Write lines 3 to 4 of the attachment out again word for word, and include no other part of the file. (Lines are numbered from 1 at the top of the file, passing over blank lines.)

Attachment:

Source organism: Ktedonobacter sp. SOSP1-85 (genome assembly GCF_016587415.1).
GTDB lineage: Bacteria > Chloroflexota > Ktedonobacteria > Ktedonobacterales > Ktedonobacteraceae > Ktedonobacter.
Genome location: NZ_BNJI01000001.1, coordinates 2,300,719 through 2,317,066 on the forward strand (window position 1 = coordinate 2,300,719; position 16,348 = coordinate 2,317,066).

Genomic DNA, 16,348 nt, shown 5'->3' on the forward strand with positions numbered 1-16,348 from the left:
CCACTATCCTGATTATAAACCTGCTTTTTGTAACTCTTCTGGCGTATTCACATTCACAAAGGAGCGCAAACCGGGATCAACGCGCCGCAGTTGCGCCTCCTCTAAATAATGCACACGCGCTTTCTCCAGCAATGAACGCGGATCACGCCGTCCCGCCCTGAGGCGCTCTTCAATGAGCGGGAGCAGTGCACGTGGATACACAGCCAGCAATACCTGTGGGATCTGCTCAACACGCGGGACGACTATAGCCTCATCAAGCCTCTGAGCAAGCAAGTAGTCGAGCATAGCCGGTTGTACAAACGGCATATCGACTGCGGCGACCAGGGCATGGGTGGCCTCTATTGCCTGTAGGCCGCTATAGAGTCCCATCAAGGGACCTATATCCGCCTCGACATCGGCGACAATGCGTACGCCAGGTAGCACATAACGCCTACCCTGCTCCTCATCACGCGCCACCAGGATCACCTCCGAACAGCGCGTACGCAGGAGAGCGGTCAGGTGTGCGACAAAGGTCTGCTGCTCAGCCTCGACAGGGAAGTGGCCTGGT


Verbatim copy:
Genome location: NZ_BNJI01000001.1, coordinates 2,300,719 through 2,317,066 on the forward strand (window position 1 = coordinate 2,300,719; position 16,348 = coordinate 2,317,066).

Genomic DNA, 16,348 nt, shown 5'->3' on the forward strand with positions numbered 1-16,348 from the left: